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Correction to This Article
A July 31 Business article incorrectly stated that David C. Sobelsohn said rents at the Southwest Washington apartment complex where he lives have increased 12 percent in the past three years. Sobelsohn said rents have increased 12 percent a year since 2003.
Competing Developers Share Waterfront Ideas

By Dana Hedgpeth
Washington Post Staff Writer
Monday, July 31, 2006; D01

One developer proposed a theater dedicated to Cirque du Soleil performances. Another suggested a produce market similar to the nearby fish market on Maine Avenue SW. A third boasted that his team includes Magic Johnson's urban investment fund.

Those are among the prospects for the District's Southwest waterfront offered by five development teams that are competing for a leading role in the area's first revitalization effort in more than 40 years.

On Thursday night, the rivals provided a peek at their ideas to transform 47 acres between the 14th Street Bridge and P Street SW with shops, restaurants, housing, parks and offices. The two-hour meeting attracted about 150 community leaders, neighborhood residents and members of the Anacostia Waterfront Corp. to Southeastern University on I Street SW.

"We want a waterfront that is the envy of the nation," Adrian G. Washington, president and chief executive of Anacostia Waterfront, told the crowd as people fanned themselves in a hot, standing-room-only auditorium. "We want a place that has an urban waterfront and where people can live and work."

The plans to redo Southwest's waterfront started in 2001 by soliciting community opinion about what should be built. The approved plan calls for 2 million square feet of development on land that is now mostly parking lots and concrete buildings, including the Channel Inn Hotel, nightclubs and the Phillips Seafood restaurant. The new plan calls for 850 residential units, with 30 percent of them marked as affordable; 250,000 square feet of retail; 2,000 parking spaces; 180,000 square feet of cultural attractions; and 250,000 square feet for a hotel.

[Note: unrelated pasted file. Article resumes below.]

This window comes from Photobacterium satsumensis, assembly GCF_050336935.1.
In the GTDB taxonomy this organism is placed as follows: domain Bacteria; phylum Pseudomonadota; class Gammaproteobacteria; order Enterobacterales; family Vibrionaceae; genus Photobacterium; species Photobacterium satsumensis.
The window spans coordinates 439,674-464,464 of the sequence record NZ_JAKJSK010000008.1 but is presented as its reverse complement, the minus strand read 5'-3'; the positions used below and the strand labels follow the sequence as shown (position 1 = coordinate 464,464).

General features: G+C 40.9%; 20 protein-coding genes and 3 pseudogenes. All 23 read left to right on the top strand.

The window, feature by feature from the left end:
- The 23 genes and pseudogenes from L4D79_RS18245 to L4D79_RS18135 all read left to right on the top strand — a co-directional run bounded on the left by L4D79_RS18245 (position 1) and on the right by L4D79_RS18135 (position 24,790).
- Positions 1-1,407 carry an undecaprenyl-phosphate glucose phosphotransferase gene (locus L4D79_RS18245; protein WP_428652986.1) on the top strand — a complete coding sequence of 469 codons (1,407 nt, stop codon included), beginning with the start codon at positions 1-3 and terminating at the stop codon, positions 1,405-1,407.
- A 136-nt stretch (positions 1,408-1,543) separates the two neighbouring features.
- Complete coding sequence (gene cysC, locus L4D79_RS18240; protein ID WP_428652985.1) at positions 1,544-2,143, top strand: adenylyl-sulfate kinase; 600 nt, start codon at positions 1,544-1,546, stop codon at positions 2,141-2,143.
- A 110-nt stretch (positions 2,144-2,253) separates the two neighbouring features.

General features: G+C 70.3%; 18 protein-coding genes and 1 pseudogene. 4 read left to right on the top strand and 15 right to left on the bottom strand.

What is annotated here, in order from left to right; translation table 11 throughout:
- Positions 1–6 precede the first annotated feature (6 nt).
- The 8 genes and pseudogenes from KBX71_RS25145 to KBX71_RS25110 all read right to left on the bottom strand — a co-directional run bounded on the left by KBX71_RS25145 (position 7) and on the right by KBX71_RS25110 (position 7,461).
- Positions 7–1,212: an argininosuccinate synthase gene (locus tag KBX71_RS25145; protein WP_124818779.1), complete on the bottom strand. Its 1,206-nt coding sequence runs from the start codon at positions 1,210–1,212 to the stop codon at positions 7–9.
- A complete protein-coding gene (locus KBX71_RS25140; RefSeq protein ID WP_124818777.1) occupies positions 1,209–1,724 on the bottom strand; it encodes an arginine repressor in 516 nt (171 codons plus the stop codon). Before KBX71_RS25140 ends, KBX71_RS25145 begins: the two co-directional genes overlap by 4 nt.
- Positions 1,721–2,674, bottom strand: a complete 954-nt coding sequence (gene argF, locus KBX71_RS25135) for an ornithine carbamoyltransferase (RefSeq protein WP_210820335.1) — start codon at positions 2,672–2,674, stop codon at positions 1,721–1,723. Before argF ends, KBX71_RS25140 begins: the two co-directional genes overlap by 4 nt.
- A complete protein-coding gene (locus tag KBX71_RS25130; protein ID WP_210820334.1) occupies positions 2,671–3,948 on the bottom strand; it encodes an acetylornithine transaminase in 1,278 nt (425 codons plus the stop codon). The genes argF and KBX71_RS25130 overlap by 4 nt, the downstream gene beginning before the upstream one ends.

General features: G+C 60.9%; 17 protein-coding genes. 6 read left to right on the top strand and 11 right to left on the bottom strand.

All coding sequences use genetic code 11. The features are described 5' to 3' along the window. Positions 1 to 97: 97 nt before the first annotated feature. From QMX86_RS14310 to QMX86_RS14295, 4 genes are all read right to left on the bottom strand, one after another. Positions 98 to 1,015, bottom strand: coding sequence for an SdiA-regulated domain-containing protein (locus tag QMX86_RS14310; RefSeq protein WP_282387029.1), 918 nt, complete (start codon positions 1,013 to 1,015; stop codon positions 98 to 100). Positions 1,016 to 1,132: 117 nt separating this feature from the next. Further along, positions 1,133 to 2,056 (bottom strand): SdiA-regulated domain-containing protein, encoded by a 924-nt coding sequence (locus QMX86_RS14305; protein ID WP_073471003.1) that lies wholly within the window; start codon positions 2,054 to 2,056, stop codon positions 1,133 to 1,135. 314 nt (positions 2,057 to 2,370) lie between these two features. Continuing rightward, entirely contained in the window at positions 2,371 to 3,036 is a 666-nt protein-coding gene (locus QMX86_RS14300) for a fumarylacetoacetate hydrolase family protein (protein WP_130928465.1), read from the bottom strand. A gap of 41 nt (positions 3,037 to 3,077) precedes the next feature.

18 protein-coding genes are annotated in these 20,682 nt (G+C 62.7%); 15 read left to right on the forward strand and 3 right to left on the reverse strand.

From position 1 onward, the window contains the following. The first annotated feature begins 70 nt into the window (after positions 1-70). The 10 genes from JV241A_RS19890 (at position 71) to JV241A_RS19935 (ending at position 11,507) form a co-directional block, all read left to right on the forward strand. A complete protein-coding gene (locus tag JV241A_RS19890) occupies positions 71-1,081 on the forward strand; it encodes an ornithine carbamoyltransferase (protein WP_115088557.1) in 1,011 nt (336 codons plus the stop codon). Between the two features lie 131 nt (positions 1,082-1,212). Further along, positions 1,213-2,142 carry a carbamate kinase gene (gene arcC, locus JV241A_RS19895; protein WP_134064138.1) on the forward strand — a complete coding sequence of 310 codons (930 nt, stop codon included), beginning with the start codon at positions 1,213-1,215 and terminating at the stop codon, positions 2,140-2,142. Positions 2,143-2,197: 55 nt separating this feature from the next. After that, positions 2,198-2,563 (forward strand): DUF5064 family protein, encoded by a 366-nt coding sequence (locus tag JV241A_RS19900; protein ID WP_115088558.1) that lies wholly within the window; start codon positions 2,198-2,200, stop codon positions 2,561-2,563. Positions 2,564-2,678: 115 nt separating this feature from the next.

Seventeen development teams sent in requests in the spring to be named the master developer that will work with the Anacostia Waterfront Corp. Five finalists were selected in June: EastBanc Inc., a retail developer in Georgetown that did Cady's Alley, a row of upscale shops; District-based retail developer Madison Marquette with Vienna-based housing developer KSI Services Inc.; PN Hoffman Inc., a housing developer in the District with Struever Bros. Eccles & Rouse, a development company based in Baltimore; office and housing developer JBG Cos. of Chevy Chase; and the John Buck Co., a major developer in Chicago.

The competitors were asked not to bring detailed sketches and renderings from architects but rather explain their qualifications, minority investors and how they would pay for the project. The Anacostia Waterfront Corp., a quasi-public entity charged with improving the rundown Southwest and Southeast waterfronts, expects to pick a winner in the fall. Construction would probably start in 2008.

"Our vision is to bring the neighborhood to the water," said Monty Hoffman of PN Hoffman. "Our vision is not a mall; it's not an amusement park." His plan includes a "cultural zone" with a water park, piers and an aquarium and Cirque du Soleil. Hoffman said he has discussed the possibility with management of the popular acrobatic extravaganzas.

Anthony Lanier of EastBanc said he wanted to make the area "look unplanned and create something that looks as if it's been here for a long time."

JBG, which built the Transportation Department headquarters in Southeast and has plans to redo L'Enfant Plaza, said it has the Phillips and Channel Inn leaseholders on its team. The Anacostia group and the chosen developer will probably have to buy out the long-term leases of the tenants on the land, developers said. The land is owned by National Capital Revitalization Corp. and is being transferred to the Anacostia group.